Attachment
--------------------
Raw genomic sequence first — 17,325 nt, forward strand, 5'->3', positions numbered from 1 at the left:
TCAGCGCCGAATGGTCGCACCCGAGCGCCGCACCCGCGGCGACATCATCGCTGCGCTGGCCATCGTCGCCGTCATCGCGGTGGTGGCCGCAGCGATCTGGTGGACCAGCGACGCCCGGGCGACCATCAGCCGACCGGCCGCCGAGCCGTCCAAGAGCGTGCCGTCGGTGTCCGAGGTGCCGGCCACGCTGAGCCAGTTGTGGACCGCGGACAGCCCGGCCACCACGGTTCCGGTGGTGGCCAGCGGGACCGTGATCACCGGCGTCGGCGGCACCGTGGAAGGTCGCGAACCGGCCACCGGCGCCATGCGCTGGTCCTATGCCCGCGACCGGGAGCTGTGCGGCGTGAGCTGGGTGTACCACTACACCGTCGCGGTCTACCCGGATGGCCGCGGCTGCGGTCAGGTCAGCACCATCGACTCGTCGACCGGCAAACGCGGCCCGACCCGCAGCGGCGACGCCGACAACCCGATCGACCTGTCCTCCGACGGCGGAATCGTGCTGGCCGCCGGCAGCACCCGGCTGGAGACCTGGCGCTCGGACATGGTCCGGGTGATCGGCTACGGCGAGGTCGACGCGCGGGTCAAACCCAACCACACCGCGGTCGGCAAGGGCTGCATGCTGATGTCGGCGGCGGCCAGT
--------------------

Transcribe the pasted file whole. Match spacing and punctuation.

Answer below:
Raw genomic sequence first — 17,325 nt, forward strand, 5'->3', positions numbered from 1 at the left:
TCAGCGCCGAATGGTCGCACCCGAGCGCCGCACCCGCGGCGACATCATCGCTGCGCTGGCCATCGTCGCCGTCATCGCGGTGGTGGCCGCAGCGATCTGGTGGACCAGCGACGCCCGGGCGACCATCAGCCGACCGGCCGCCGAGCCGTCCAAGAGCGTGCCGTCGGTGTCCGAGGTGCCGGCCACGCTGAGCCAGTTGTGGACCGCGGACAGCCCGGCCACCACGGTTCCGGTGGTGGCCAGCGGGACCGTGATCACCGGCGTCGGCGGCACCGTGGAAGGTCGCGAACCGGCCACCGGCGCCATGCGCTGGTCCTATGCCCGCGACCGGGAGCTGTGCGGCGTGAGCTGGGTGTACCACTACACCGTCGCGGTCTACCCGGATGGCCGCGGCTGCGGTCAGGTCAGCACCATCGACTCGTCGACCGGCAAACGCGGCCCGACCCGCAGCGGCGACGCCGACAACCCGATCGACCTGTCCTCCGACGGCGGAATCGTGCTGGCCGCCGGCAGCACCCGGCTGGAGACCTGGCGCTCGGACATGGTCCGGGTGATCGGCTACGGCGAGGTCGACGCGCGGGTCAAACCCAACCACACCGCGGTCGGCAAGGGCTGCATGCTGATGTCGGCGGCGGCCAGT